Magnetic Resonance Elastography Comes of Age

Her-Hsin Tsai*

Magnetic Resonance Electrography Comes of Age

Clinicians are always in search of a less invasive method of diagnosing and assessing
a patient. Patients with liver cirrhosis are no exception.

Liver cirrhosis is the end stage of many liver pathologies and knowledge
of the onset and stage of liver cirrhosis is important to the
clinician as it dictates the treatments on offer.

This has become increasingly important in viral hepatitis,
as it determines level and timing of anti-viral therapy. Furthermore, onset of cirrhosis
would alert the physician to screen for varices and hepatocellular carcinoma.

To date the gold standard for diagnosing and staging liver cirrhosis is percutaneous liver biopsy.
This is expensive and carries a significant complication rate and a small mortality rate.

There could also be sampling error and it only shows if the area targeted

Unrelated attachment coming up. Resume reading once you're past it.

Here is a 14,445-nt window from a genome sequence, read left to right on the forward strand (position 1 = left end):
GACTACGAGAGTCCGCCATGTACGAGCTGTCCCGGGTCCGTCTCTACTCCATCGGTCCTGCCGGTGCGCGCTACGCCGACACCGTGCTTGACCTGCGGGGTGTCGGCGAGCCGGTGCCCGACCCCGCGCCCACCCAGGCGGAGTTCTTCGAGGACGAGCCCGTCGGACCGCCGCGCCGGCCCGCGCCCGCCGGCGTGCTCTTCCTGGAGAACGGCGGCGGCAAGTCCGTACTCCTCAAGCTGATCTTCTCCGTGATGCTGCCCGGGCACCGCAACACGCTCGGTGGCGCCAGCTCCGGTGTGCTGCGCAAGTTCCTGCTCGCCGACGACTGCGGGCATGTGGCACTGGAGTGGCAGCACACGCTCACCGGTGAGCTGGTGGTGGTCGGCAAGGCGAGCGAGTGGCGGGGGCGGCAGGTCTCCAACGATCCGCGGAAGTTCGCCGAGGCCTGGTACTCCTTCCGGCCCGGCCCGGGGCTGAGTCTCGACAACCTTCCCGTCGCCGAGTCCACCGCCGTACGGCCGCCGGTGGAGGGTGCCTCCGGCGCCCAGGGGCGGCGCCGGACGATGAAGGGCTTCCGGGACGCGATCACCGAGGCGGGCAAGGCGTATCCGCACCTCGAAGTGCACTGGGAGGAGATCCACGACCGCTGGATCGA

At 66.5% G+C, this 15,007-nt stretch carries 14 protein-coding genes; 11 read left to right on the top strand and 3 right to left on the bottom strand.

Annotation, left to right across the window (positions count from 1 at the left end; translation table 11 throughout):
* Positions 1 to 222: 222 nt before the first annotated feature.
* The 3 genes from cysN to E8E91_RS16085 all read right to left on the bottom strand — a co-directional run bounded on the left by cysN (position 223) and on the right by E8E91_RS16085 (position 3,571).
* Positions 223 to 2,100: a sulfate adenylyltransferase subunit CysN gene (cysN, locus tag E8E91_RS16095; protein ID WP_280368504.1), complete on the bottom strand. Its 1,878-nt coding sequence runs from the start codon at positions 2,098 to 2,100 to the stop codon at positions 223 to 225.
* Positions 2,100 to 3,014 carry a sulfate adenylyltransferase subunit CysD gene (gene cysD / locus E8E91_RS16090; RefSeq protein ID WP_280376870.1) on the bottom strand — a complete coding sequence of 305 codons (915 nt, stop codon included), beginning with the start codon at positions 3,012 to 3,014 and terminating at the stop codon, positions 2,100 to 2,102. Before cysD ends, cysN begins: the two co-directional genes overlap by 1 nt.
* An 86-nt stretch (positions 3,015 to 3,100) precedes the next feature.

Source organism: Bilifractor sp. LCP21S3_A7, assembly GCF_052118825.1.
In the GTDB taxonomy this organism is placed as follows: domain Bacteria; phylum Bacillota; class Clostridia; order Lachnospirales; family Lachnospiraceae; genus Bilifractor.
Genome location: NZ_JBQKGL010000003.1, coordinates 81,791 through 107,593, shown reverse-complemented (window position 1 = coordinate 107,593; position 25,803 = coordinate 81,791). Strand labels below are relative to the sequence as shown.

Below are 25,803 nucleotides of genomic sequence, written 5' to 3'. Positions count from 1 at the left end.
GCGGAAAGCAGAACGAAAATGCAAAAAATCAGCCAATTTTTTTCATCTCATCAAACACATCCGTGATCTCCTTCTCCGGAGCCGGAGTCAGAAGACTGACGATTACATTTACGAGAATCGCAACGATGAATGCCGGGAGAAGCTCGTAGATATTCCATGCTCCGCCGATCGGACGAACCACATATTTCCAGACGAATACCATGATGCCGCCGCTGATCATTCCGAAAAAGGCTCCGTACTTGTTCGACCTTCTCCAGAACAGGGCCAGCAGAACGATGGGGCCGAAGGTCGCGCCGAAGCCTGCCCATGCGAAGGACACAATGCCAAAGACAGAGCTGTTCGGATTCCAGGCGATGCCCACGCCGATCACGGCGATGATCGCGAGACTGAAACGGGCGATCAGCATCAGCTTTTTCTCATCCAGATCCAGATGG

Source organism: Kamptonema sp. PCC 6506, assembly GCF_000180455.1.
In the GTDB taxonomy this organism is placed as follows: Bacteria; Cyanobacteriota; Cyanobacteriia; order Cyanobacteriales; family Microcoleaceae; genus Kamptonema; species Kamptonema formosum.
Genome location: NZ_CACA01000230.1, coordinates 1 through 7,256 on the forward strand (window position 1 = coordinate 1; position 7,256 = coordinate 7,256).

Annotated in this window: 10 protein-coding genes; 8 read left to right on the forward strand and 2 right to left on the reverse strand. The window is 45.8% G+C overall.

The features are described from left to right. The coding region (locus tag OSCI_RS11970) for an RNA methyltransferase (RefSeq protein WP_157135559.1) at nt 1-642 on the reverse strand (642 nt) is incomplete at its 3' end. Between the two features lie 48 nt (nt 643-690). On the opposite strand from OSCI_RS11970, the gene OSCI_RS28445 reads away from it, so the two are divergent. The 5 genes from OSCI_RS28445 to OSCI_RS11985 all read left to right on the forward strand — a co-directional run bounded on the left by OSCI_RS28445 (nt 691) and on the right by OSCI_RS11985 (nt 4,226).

has the cirrhotic changes, and does not give the picture of the entire liver.
There have been attempts at non-invasive tests like the Fibrotest and ultrasound based elastography.

There are at least two methods of ultrasound based
elastography. Deformation elastography depends on the constant pressure/stress applied to the
organ and shear wave elastography in which a shear wave is applied and propagation measured.
These measures are at best qualitative and has a disadvantage of being operator dependent and
subjects who have small livers or prominent fat cover may be difficult to assess.

Magnetic Resonance Elastography (MRE) was first described in 1995. Since then the
technique has been refined and applied to the liver.

Magnetic Resonance Electrography Comes of Age

Liver Res Open J. 2015; 1(2): e4-e5. doi: 10.17140/LROJ-1-e002